Landeros: The main role of a Hixson CPM is to assume project management responsibilities for the specific projects for which they are hired. We have to represent our client in every interaction. This includes protecting their best interests in design reviews, commercial negotiations, and other interactions needed to deliver the project.
A Hixson CPM can get involved at any stage of a project, from the discovery/feasibility stage through project start up. We obviously prefer to get involved as soon as possible to maximize the benefits and value delivered by Hixson’s experience and expertise.
It is also important to note that the CPM work is meant to manage projects or portfolios for specific deliverables with defined completion dates. This could be handling a single project for one or two months. It could also be something more extensive, such as the implementation and setup of processes for larger capital project portfolios and engineering systems. The range and complexity of projects managed by a Hixson CPM can vary.
FE: Hixson, of course, has loads of experience with food and beverage projects. But, how does Hixson keep the role of CPM, which after all is normally a client’s responsibility/role, separate from the design side of a project. In other words, how do you minimize any potential conflict of interest?
Landeros: The most important thing that Hixson has found to minimize conflicts is to keep transparent and open communication with the client. We document decision-making processes and rationale behind any decision. We also follow the client’s internal accounting, procurement, and engineering procedures for necessary approvals, as if we were one of their own employees.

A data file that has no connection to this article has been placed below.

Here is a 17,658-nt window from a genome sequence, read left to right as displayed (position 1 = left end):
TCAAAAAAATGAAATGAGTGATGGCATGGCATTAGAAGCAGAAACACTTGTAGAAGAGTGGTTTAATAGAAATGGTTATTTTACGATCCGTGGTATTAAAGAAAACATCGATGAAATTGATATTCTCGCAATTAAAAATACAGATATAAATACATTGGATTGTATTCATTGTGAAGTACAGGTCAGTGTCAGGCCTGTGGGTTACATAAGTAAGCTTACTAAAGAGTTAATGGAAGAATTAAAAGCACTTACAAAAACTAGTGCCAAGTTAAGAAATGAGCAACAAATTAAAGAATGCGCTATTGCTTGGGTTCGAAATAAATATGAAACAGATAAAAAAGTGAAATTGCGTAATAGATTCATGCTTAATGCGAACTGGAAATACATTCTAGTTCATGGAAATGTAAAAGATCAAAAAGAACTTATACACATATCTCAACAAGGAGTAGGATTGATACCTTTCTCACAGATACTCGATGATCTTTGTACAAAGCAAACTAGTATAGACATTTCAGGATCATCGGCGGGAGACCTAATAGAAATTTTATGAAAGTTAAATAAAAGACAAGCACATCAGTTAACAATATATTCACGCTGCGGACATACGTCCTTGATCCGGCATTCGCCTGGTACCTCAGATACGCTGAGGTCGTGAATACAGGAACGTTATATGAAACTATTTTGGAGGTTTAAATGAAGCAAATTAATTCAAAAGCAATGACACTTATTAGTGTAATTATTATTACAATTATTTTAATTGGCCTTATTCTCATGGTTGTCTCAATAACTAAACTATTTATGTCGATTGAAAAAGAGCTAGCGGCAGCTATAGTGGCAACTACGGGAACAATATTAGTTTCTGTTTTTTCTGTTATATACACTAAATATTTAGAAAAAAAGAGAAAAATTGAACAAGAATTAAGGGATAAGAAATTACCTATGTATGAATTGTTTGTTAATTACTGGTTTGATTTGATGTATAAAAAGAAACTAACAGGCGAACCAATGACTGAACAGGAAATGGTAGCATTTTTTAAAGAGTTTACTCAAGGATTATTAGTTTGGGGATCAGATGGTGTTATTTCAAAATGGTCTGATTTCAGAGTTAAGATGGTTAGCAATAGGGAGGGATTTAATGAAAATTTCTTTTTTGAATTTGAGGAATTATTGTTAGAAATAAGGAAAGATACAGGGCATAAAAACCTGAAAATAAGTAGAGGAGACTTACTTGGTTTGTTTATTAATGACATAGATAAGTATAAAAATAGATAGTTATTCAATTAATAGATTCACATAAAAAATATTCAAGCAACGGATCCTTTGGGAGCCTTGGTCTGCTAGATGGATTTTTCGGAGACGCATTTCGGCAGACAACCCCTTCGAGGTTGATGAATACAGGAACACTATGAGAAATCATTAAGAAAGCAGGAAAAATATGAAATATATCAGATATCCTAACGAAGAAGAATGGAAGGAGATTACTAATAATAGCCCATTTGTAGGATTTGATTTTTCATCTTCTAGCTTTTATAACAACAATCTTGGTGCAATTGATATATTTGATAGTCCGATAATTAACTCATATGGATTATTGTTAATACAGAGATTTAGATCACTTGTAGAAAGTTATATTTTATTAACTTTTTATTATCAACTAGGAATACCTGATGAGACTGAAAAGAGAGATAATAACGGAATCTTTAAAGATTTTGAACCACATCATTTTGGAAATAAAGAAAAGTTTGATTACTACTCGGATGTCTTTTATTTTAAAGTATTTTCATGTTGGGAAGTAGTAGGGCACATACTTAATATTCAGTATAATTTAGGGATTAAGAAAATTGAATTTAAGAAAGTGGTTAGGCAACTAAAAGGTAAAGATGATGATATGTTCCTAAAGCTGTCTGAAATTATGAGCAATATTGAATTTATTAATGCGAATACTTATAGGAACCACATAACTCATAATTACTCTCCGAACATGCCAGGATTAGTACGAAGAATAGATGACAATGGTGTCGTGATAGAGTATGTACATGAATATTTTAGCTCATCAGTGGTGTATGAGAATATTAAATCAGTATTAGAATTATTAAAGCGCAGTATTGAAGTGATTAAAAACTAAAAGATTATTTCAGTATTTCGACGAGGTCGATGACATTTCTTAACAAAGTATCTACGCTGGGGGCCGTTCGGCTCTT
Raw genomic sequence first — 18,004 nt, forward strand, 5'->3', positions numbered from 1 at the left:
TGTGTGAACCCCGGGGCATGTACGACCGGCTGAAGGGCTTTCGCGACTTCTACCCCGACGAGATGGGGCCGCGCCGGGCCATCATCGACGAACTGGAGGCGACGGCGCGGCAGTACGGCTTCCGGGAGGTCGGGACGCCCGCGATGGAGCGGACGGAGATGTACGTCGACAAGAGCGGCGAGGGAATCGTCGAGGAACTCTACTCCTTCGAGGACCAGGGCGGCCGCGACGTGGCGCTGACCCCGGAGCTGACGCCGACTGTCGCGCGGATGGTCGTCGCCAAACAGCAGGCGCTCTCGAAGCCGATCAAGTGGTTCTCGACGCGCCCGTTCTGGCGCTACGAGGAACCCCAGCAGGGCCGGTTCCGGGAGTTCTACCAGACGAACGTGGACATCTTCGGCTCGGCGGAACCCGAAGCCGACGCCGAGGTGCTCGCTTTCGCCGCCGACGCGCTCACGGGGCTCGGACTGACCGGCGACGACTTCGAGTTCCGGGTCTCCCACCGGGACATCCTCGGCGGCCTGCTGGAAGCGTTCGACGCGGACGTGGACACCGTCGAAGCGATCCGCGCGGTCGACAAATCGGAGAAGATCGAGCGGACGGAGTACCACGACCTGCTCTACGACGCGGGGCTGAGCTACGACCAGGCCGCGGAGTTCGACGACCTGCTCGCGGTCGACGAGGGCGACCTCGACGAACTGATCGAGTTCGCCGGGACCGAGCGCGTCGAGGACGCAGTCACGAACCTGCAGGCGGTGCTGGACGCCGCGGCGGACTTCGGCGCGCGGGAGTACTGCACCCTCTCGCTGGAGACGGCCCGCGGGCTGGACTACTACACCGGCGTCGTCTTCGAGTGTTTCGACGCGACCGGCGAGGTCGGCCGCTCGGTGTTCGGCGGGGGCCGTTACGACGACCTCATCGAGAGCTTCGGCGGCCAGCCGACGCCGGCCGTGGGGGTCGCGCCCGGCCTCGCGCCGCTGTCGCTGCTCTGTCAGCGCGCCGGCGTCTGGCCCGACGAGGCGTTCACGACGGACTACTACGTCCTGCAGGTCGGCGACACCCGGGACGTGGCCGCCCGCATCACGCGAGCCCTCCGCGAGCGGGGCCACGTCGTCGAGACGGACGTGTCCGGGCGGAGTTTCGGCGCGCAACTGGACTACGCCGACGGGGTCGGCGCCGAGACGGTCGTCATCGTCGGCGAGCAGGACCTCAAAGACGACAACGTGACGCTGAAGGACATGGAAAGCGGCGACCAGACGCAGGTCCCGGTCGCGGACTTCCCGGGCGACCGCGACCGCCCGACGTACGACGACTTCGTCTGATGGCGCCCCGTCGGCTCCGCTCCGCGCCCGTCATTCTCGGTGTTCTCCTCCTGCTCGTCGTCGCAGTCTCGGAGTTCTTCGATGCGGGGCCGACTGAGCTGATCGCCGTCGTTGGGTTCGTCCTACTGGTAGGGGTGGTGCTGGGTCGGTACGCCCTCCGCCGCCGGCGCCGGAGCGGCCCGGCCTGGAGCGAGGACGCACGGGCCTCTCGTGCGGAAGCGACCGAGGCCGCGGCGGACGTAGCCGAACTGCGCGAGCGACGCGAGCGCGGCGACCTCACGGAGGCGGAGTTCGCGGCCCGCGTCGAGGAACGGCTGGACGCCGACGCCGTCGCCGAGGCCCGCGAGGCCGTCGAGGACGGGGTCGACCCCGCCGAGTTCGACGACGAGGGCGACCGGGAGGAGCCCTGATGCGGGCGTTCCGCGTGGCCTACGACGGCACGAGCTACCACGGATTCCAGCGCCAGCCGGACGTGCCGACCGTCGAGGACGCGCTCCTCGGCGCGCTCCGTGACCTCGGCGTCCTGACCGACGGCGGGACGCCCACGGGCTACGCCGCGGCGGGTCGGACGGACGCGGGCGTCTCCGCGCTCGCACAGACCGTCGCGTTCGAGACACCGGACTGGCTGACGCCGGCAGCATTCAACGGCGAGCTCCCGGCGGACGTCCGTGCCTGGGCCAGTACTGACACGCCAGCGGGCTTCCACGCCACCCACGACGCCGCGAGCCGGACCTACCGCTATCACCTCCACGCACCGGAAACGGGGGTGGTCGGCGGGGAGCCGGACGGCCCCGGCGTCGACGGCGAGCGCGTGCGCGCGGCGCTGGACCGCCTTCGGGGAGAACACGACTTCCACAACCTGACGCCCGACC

FE: Before you offered this service, where have most food companies looked for an outside source to represent them at the table for a new construction or automation project?
Landeros: For years, there has been a trend of companies re-hiring retirees and even laid-off employees as consultants to fill necessary needs. These former on-staff employees have been the best source until now to gain the knowledge and experience that may be missing due to existing staffing constraints.
FE: Speaking of experience, Hixson has a lot of experience with food/beverage design projects—all the way from initial scope to project completion. So, wouldn’t it make sense for a food company who has no CPM on staff to enlist your help?